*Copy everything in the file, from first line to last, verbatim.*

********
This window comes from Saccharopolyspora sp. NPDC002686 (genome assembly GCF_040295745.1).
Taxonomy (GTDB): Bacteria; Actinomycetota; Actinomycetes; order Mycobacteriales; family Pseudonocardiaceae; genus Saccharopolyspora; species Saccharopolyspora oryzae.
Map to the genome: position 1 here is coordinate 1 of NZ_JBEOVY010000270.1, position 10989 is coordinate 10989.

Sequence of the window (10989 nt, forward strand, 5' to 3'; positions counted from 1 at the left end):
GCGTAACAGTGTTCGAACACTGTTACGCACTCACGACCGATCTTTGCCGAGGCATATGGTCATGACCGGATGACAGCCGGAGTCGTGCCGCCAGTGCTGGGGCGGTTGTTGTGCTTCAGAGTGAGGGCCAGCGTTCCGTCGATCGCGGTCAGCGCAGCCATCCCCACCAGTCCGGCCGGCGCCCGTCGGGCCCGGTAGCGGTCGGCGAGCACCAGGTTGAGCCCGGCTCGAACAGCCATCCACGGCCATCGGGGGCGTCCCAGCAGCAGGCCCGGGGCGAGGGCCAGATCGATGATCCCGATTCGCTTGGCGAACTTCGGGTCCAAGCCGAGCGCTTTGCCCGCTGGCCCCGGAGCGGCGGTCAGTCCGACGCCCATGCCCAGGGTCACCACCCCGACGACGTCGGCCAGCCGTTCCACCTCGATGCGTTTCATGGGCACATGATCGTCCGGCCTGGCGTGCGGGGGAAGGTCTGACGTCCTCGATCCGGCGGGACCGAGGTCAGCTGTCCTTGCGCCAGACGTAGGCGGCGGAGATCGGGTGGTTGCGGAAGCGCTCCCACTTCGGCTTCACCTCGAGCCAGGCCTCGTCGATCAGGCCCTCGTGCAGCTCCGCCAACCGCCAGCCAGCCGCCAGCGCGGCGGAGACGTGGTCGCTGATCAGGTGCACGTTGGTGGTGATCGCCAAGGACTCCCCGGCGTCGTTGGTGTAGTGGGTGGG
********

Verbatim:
This window comes from Saccharopolyspora sp. NPDC002686 (genome assembly GCF_040295745.1).
Taxonomy (GTDB): Bacteria; Actinomycetota; Actinomycetes; order Mycobacteriales; family Pseudonocardiaceae; genus Saccharopolyspora; species Saccharopolyspora oryzae.
Map to the genome: position 1 here is coordinate 1 of NZ_JBEOVY010000270.1, position 10989 is coordinate 10989.

Sequence of the window (10989 nt, forward strand, 5' to 3'; positions counted from 1 at the left end):
GCGTAACAGTGTTCGAACACTGTTACGCACTCACGACCGATCTTTGCCGAGGCATATGGTCATGACCGGATGACAGCCGGAGTCGTGCCGCCAGTGCTGGGGCGGTTGTTGTGCTTCAGAGTGAGGGCCAGCGTTCCGTCGATCGCGGTCAGCGCAGCCATCCCCACCAGTCCGGCCGGCGCCCGTCGGGCCCGGTAGCGGTCGGCGAGCACCAGGTTGAGCCCGGCTCGAACAGCCATCCACGGCCATCGGGGGCGTCCCAGCAGCAGGCCCGGGGCGAGGGCCAGATCGATGATCCCGATTCGCTTGGCGAACTTCGGGTCCAAGCCGAGCGCTTTGCCCGCTGGCCCCGGAGCGGCGGTCAGTCCGACGCCCATGCCCAGGGTCACCACCCCGACGACGTCGGCCAGCCGTTCCACCTCGATGCGTTTCATGGGCACATGATCGTCCGGCCTGGCGTGCGGGGGAAGGTCTGACGTCCTCGATCCGGCGGGACCGAGGTCAGCTGTCCTTGCGCCAGACGTAGGCGGCGGAGATCGGGTGGTTGCGGAAGCGCTCCCACTTCGGCTTCACCTCGAGCCAGGCCTCGTCGATCAGGCCCTCGTGCAGCTCCGCCAACCGCCAGCCAGCCGCCAGCGCGGCGGAGACGTGGTCGCTGATCAGGTGCACGTTGGTGGTGATCGCCAAGGACTCCCCGGCGTCGTTGGTGTAGTGGGTGGG